I gave up business networking. When I think about those days of showing up to monthly events to exchange business cards over superficial talk with uninteresting people wanting your business (and I wanting theirs), I cringe at the memories.
If the primary goal of networking, in this sense, is reduced to a transaction to "get" something from someone else, and everyone else is there under the same pretense, you can bet that authenticity is out the window.
Unless you change your approach. Read on.
To reinvent your networking routine so that others are attracted to you like flies to a sticky trap, stop showing up with the expectation of getting something from them, like a referral or their business.
Start showing up with the expectation of truly connecting with them by having fluid and engaging conversations, no strings attached.
Heck, even stop referring to it as "networking." Attend your events with the mindset of cultivating relationships that will be of mutual benefit down the line, not a one-time slam dunk.
First step (which is backed by science): Show interest in others
This involves an entirely different way of approaching and getting to know others. When you develop relationships, you connect with people because you are inherently interested in what they have to say.
And the biggest lesson I learned in reinventing my own networking approach was making sure that I was practicing the art of curiosity and knowing how to ask the right questions.
Several studies published in the Greater Good Science Center seem to agree that curious people have better relationships. The research suggests that curious people connect better, cope better with rejection, and enjoy socializing more. In fact, other people are more easily attracted and feel socially closer to individuals who display curiosity.
I found that being curious and showing interest triggered authentic responses in the other person.
As I learned to facilitate a conversation by learning about someone's story, accomplishments, passions, or interests, the law of reciprocity usually kicked in, and I had my turn to shine.
But here's the key: If you start a conversation at a business networking event or work-related function, your best move is not to ask work- or business-related questions; it's to discover common ties with that person that will steer the conversation back to the "work stuff," but with a deeper connection.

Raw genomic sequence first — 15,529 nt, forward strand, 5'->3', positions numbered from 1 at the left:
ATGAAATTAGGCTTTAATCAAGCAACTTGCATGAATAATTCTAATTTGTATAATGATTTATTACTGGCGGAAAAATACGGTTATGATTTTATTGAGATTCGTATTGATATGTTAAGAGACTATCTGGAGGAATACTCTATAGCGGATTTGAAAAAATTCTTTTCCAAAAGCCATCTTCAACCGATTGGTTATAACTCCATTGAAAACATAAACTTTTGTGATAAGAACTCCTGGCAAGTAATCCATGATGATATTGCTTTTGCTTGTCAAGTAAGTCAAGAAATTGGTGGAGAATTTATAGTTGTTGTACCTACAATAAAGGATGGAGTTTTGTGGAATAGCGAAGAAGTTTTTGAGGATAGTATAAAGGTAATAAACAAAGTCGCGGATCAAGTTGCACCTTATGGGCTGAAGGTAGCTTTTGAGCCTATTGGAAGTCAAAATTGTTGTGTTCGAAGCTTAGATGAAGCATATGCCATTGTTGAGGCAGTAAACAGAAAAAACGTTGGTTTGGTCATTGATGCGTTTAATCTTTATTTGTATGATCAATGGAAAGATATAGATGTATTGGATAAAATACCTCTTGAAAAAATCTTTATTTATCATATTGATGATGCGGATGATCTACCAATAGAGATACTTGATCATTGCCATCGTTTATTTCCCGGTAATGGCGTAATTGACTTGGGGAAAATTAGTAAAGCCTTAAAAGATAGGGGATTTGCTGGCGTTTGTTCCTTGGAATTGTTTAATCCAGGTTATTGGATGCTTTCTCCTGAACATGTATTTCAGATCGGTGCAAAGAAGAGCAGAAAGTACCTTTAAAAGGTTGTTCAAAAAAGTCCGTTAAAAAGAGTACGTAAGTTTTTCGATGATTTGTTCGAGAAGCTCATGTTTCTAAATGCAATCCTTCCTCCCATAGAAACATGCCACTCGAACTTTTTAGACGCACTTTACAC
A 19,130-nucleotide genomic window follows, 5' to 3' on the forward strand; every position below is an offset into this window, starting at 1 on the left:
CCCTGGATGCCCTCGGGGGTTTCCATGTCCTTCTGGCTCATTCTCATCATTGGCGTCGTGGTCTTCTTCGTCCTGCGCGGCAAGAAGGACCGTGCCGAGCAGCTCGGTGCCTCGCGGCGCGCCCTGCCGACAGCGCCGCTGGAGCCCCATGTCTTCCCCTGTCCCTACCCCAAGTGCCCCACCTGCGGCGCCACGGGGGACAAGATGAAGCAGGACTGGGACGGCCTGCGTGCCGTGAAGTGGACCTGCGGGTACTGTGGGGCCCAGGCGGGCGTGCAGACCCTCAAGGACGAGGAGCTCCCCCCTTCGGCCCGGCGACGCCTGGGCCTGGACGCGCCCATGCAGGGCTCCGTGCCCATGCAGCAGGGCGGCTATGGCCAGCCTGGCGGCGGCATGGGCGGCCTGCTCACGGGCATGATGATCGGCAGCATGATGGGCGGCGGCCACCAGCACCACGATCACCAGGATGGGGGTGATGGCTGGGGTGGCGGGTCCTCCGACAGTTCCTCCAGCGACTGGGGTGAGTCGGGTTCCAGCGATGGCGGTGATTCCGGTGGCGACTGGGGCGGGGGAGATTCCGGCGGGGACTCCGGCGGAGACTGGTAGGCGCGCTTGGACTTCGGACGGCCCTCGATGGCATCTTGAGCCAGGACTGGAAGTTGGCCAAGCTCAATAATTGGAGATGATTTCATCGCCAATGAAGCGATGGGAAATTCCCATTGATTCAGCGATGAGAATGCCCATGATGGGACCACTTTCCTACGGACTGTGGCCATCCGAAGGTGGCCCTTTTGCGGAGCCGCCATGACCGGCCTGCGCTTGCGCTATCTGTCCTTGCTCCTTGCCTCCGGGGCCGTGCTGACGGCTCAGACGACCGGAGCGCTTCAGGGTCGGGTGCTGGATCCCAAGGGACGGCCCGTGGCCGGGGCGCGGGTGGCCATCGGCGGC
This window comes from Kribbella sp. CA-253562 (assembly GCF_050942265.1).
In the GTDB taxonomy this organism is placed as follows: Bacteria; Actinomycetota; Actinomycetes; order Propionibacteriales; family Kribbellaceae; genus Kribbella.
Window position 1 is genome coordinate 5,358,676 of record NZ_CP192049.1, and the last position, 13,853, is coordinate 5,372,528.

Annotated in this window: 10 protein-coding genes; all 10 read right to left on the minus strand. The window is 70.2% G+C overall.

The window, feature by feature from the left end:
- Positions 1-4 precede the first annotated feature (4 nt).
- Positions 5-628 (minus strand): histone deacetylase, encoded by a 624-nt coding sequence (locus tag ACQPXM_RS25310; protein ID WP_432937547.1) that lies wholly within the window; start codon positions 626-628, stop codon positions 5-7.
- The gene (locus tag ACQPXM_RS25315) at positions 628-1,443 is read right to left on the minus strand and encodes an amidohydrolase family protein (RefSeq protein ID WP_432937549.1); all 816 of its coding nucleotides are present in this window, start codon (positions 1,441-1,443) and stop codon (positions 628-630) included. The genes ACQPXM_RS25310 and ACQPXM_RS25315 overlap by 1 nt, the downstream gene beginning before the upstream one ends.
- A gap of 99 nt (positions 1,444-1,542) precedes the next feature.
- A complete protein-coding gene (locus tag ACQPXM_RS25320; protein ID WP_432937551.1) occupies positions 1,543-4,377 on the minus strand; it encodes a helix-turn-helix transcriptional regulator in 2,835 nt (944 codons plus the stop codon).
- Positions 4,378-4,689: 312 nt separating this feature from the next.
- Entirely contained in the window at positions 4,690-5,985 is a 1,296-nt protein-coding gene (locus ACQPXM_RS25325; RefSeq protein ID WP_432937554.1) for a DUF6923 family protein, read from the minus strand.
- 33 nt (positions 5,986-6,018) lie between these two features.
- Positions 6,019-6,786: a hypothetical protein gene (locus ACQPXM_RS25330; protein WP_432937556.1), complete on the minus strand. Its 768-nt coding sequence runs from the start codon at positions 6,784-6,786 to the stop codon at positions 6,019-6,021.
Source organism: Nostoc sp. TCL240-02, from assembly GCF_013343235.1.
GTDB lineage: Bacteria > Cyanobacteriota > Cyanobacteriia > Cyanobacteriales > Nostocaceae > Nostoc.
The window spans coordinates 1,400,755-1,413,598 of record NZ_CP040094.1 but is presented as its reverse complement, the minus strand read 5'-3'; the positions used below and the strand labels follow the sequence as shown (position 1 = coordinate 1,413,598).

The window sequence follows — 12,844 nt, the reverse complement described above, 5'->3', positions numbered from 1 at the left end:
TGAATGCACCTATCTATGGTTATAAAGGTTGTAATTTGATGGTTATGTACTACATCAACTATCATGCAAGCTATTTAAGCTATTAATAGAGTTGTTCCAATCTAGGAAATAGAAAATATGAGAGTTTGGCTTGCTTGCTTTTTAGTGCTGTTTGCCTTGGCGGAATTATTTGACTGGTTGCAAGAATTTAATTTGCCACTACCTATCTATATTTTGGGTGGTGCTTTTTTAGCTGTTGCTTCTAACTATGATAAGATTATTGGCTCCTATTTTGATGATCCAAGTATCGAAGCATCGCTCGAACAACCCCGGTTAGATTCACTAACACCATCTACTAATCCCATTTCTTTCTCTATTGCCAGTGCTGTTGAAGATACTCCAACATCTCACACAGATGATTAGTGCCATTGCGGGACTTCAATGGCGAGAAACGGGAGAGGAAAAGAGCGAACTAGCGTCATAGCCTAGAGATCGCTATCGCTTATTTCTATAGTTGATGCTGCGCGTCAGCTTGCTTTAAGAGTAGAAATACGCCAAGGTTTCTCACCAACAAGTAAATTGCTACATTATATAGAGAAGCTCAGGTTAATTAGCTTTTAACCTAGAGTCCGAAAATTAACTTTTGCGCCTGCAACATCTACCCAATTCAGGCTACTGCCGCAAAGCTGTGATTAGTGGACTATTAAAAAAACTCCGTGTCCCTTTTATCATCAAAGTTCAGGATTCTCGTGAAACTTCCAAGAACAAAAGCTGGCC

6 "curiosity" questions that will make an immediate impact
To that end, make sure to have an arsenal of interesting questions at your disposal to quickly build rapport and launch your persuasiveness.
While some of these below may not be ideally suited for icebreaking conversational starters with total strangers, I trust you will use your best judgment when and where to use them to deepen the conversation.
1. What makes you smile when you get up in the morning?
This question can go in many directions, with a wide range of possible answers. And asking it allows the other person to share something that he or she is passionate about.
2. What's the best thing that's happened to you this week/month/year?
This question helps the other person reflect on something interesting or pivotal that may have happened, which may bring him or her back to an area of interest for further discussion.
3. What's your story?
This open-ended question may trigger an intriguing story that will bring up more follow-up questions to deepen the conversation. It draws in the other person and lets him or her speak from the heart.
4. Why did you choose your work or business?
This question speaks to people's values and what motivates them. On the flip side, it may trigger an unexpected response about an unhappy career or struggling business, which may put you in the position to help mentor that person.
5. What book has influenced you the most?
Since books feed people's minds, showing genuine interest in a particular subject matter and offering a book suggestion in return helps attract that person to you.
6. What's the most important thing I should know about you?
Not a question you'll want to ask initially. Once you have a comfort level after establishing some rapport, it gives the other person a chance to open up and connect with you.